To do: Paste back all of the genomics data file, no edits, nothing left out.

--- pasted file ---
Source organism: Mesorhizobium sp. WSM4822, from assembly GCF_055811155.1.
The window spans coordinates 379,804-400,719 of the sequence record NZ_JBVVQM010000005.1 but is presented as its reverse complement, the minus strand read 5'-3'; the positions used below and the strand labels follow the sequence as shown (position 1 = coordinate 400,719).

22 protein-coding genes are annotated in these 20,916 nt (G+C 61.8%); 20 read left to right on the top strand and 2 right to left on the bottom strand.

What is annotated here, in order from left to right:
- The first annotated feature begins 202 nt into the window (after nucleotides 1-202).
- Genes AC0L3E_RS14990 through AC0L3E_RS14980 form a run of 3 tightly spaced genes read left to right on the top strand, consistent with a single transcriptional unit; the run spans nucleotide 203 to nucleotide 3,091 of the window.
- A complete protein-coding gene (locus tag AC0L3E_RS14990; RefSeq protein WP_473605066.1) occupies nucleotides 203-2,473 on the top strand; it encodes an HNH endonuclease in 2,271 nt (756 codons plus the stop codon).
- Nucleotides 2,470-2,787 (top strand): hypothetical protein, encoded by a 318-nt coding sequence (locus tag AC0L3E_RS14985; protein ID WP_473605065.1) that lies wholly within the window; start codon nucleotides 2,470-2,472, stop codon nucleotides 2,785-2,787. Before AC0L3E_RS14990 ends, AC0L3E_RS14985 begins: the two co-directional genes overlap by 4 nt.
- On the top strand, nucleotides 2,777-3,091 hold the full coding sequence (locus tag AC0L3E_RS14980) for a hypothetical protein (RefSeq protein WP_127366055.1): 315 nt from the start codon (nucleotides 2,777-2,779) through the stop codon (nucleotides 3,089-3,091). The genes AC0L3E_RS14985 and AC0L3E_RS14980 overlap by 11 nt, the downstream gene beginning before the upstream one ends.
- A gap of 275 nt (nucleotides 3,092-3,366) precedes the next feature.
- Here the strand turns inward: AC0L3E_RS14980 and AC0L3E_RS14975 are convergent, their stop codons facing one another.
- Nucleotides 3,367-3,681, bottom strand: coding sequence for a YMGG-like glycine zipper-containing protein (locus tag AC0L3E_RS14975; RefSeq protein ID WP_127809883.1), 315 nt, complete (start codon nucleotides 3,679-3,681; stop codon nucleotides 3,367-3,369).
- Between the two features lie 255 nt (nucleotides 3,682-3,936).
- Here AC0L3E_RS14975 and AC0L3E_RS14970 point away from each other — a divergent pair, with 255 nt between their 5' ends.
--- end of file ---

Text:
Source organism: Mesorhizobium sp. WSM4822, from assembly GCF_055811155.1.
The window spans coordinates 379,804-400,719 of the sequence record NZ_JBVVQM010000005.1 but is presented as its reverse complement, the minus strand read 5'-3'; the positions used below and the strand labels follow the sequence as shown (position 1 = coordinate 400,719).

22 protein-coding genes are annotated in these 20,916 nt (G+C 61.8%); 20 read left to right on the top strand and 2 right to left on the bottom strand.

What is annotated here, in order from left to right:
- The first annotated feature begins 202 nt into the window (after nucleotides 1-202).
- Genes AC0L3E_RS14990 through AC0L3E_RS14980 form a run of 3 tightly spaced genes read left to right on the top strand, consistent with a single transcriptional unit; the run spans nucleotide 203 to nucleotide 3,091 of the window.
- A complete protein-coding gene (locus tag AC0L3E_RS14990; RefSeq protein WP_473605066.1) occupies nucleotides 203-2,473 on the top strand; it encodes an HNH endonuclease in 2,271 nt (756 codons plus the stop codon).
- Nucleotides 2,470-2,787 (top strand): hypothetical protein, encoded by a 318-nt coding sequence (locus tag AC0L3E_RS14985; protein ID WP_473605065.1) that lies wholly within the window; start codon nucleotides 2,470-2,472, stop codon nucleotides 2,785-2,787. Before AC0L3E_RS14990 ends, AC0L3E_RS14985 begins: the two co-directional genes overlap by 4 nt.
- On the top strand, nucleotides 2,777-3,091 hold the full coding sequence (locus tag AC0L3E_RS14980) for a hypothetical protein (RefSeq protein WP_127366055.1): 315 nt from the start codon (nucleotides 2,777-2,779) through the stop codon (nucleotides 3,089-3,091). The genes AC0L3E_RS14985 and AC0L3E_RS14980 overlap by 11 nt, the downstream gene beginning before the upstream one ends.
- A gap of 275 nt (nucleotides 3,092-3,366) precedes the next feature.
- Here the strand turns inward: AC0L3E_RS14980 and AC0L3E_RS14975 are convergent, their stop codons facing one another.
- Nucleotides 3,367-3,681, bottom strand: coding sequence for a YMGG-like glycine zipper-containing protein (locus tag AC0L3E_RS14975; RefSeq protein ID WP_127809883.1), 315 nt, complete (start codon nucleotides 3,679-3,681; stop codon nucleotides 3,367-3,369).
- Between the two features lie 255 nt (nucleotides 3,682-3,936).
- Here AC0L3E_RS14975 and AC0L3E_RS14970 point away from each other — a divergent pair, with 255 nt between their 5' ends.